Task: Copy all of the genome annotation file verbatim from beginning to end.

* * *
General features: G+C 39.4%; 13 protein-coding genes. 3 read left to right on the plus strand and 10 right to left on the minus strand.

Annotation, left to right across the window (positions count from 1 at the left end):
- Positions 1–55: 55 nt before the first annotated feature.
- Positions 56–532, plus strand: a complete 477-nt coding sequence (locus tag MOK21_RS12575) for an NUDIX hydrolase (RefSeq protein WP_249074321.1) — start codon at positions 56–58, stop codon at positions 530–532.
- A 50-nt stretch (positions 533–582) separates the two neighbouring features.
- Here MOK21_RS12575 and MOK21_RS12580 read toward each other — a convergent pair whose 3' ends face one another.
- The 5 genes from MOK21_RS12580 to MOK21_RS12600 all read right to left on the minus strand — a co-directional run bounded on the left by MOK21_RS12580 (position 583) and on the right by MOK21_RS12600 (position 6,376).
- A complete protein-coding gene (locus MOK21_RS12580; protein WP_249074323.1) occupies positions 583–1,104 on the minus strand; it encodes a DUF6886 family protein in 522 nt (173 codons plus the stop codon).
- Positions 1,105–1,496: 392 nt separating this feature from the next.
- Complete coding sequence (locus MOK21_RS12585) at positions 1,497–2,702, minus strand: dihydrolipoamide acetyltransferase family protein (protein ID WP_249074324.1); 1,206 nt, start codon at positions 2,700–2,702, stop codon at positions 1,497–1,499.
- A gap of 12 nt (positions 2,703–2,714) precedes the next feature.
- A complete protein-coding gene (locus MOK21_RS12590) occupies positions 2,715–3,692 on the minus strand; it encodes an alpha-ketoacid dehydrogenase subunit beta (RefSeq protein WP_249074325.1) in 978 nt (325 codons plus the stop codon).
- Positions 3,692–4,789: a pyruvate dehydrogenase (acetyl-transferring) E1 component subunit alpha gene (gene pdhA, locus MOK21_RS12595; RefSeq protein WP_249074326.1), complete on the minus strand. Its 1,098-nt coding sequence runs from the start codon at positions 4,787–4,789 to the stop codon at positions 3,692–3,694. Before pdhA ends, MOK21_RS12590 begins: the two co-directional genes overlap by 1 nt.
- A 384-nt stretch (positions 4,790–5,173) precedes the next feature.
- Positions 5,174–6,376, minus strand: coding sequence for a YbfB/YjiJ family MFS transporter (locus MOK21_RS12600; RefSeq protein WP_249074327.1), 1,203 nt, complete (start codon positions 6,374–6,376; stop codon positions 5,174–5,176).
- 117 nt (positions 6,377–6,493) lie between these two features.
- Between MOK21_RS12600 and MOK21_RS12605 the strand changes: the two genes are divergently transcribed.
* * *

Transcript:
General features: G+C 39.4%; 13 protein-coding genes. 3 read left to right on the plus strand and 10 right to left on the minus strand.

Annotation, left to right across the window (positions count from 1 at the left end):
- Positions 1–55: 55 nt before the first annotated feature.
- Positions 56–532, plus strand: a complete 477-nt coding sequence (locus tag MOK21_RS12575) for an NUDIX hydrolase (RefSeq protein WP_249074321.1) — start codon at positions 56–58, stop codon at positions 530–532.
- A 50-nt stretch (positions 533–582) separates the two neighbouring features.
- Here MOK21_RS12575 and MOK21_RS12580 read toward each other — a convergent pair whose 3' ends face one another.
- The 5 genes from MOK21_RS12580 to MOK21_RS12600 all read right to left on the minus strand — a co-directional run bounded on the left by MOK21_RS12580 (position 583) and on the right by MOK21_RS12600 (position 6,376).
- A complete protein-coding gene (locus MOK21_RS12580; protein WP_249074323.1) occupies positions 583–1,104 on the minus strand; it encodes a DUF6886 family protein in 522 nt (173 codons plus the stop codon).
- Positions 1,105–1,496: 392 nt separating this feature from the next.
- Complete coding sequence (locus MOK21_RS12585) at positions 1,497–2,702, minus strand: dihydrolipoamide acetyltransferase family protein (protein ID WP_249074324.1); 1,206 nt, start codon at positions 2,700–2,702, stop codon at positions 1,497–1,499.
- A gap of 12 nt (positions 2,703–2,714) precedes the next feature.
- A complete protein-coding gene (locus MOK21_RS12590) occupies positions 2,715–3,692 on the minus strand; it encodes an alpha-ketoacid dehydrogenase subunit beta (RefSeq protein WP_249074325.1) in 978 nt (325 codons plus the stop codon).
- Positions 3,692–4,789: a pyruvate dehydrogenase (acetyl-transferring) E1 component subunit alpha gene (gene pdhA, locus MOK21_RS12595; RefSeq protein WP_249074326.1), complete on the minus strand. Its 1,098-nt coding sequence runs from the start codon at positions 4,787–4,789 to the stop codon at positions 3,692–3,694. Before pdhA ends, MOK21_RS12590 begins: the two co-directional genes overlap by 1 nt.
- A 384-nt stretch (positions 4,790–5,173) precedes the next feature.
- Positions 5,174–6,376, minus strand: coding sequence for a YbfB/YjiJ family MFS transporter (locus MOK21_RS12600; RefSeq protein WP_249074327.1), 1,203 nt, complete (start codon positions 6,374–6,376; stop codon positions 5,174–5,176).
- 117 nt (positions 6,377–6,493) lie between these two features.
- Between MOK21_RS12600 and MOK21_RS12605 the strand changes: the two genes are divergently transcribed.